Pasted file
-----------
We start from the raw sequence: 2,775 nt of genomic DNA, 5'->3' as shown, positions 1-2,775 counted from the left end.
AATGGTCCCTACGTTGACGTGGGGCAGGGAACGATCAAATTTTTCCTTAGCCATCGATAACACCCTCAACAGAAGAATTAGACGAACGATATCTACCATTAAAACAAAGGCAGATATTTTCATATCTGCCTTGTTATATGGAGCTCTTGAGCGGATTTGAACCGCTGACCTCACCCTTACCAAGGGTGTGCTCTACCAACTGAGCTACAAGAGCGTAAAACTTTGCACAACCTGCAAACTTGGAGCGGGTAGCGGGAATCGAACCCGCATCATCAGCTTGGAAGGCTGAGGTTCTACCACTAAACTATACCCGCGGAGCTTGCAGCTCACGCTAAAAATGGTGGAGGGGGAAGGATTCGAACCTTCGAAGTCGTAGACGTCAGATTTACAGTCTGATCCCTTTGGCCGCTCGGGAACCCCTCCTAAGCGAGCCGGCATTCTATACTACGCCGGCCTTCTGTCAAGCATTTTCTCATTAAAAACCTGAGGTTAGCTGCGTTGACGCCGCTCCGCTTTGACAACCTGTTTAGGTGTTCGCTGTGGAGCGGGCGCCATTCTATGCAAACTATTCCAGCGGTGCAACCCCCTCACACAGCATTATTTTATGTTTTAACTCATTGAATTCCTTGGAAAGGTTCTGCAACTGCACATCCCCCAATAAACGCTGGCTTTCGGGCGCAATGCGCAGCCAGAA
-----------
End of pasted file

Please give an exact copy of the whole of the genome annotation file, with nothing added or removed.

We start from the raw sequence: 2,775 nt of genomic DNA, 5'->3' as shown, positions 1-2,775 counted from the left end.
AATGGTCCCTACGTTGACGTGGGGCAGGGAACGATCAAATTTTTCCTTAGCCATCGATAACACCCTCAACAGAAGAATTAGACGAACGATATCTACCATTAAAACAAAGGCAGATATTTTCATATCTGCCTTGTTATATGGAGCTCTTGAGCGGATTTGAACCGCTGACCTCACCCTTACCAAGGGTGTGCTCTACCAACTGAGCTACAAGAGCGTAAAACTTTGCACAACCTGCAAACTTGGAGCGGGTAGCGGGAATCGAACCCGCATCATCAGCTTGGAAGGCTGAGGTTCTACCACTAAACTATACCCGCGGAGCTTGCAGCTCACGCTAAAAATGGTGGAGGGGGAAGGATTCGAACCTTCGAAGTCGTAGACGTCAGATTTACAGTCTGATCCCTTTGGCCGCTCGGGAACCCCTCCTAAGCGAGCCGGCATTCTATACTACGCCGGCCTTCTGTCAAGCATTTTCTCATTAAAAACCTGAGGTTAGCTGCGTTGACGCCGCTCCGCTTTGACAACCTGTTTAGGTGTTCGCTGTGGAGCGGGCGCCATTCTATGCAAACTATTCCAGCGGTGCAACCCCCTCACACAGCATTATTTTATGTTTTAACTCATTGAATTCCTTGGAAAGGTTCTGCAACTGCACATCCCCCAATAAACGCTGGCTTTCGGGCGCAATGCGCAGCCAGAA